The world is a discriminatory place for hijabis. Both at home and abroad, they are often denied or dismissed from jobs as no-hijab policies in the workplace are common. In companies in the West, these policies seem to be more linked to Islamophobia than anything else.
In a recent case of this kind, a Muslim worker in a fast-food chain in the U.S. was kicked out of the workplace after turning up to work in a hijab. In a video posted on Twitter, Folake Adebola exposes her boss' reaction to her head covering in a 45-second clip at a Chicken Express restaurant in Fort Worth, Dallas.
In her confrontation with her boss, the woman said: "It's a part of my religion. I felt like if I work here y'all could be able to (accommodate) my religion."
Her boss showed little sympathy and understanding, saying the hijab "is a different thing ... that's a part of your personal life out there."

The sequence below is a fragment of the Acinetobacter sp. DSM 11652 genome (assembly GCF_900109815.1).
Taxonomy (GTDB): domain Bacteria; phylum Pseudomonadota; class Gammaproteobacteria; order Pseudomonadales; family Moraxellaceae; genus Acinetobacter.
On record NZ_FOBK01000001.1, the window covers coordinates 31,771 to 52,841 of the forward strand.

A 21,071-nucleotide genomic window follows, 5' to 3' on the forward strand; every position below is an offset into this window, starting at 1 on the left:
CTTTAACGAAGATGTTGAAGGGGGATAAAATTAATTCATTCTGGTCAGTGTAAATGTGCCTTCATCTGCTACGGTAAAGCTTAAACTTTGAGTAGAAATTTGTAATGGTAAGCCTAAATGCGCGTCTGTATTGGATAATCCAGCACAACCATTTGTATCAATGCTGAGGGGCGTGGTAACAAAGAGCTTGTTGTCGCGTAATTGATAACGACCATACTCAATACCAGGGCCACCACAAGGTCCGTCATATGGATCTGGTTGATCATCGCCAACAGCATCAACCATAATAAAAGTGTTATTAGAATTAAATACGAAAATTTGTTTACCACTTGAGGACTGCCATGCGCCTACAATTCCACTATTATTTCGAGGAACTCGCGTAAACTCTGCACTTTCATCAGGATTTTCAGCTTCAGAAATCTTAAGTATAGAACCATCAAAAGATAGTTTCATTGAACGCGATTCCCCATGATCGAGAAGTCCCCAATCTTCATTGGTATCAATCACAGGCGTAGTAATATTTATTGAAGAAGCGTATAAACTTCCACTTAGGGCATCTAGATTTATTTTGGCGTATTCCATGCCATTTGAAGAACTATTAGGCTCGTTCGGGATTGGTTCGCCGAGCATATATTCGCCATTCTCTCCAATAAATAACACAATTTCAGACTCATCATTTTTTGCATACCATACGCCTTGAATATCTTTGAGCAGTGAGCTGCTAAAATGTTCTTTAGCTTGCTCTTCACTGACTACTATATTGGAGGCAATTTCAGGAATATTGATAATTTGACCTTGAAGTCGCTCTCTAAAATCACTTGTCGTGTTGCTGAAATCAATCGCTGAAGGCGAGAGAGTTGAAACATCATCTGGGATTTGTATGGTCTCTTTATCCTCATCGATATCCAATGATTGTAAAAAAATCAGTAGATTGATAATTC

The woman has said that she converted to Islam in August and wasn't wearing the hijab when she first started working at the fast-food restaurant.
Her boss, however, insisted that asking her to not wear her hijab has "nothing to do with religion" and that it is simply "not part of the uniform." Who knew the freedom of religious expression would be compromised under the pretext of a dress code?
"The job requires a specific uniform. That is not part of the specific uniform. 'You as a paid employee cannot wear it,'" the man said.
Many organizations lack regulations that protect hijabis from discrimination, subjecting the latter to more incidents of this kind. Employers seem to be broadening the rift with such discriminatory decisions, rather than nurturing acceptance and promoting diversity in the workplace.
Highly qualified professionals continue to be dismissed opportunities because of the way they choose to express their personal beliefs.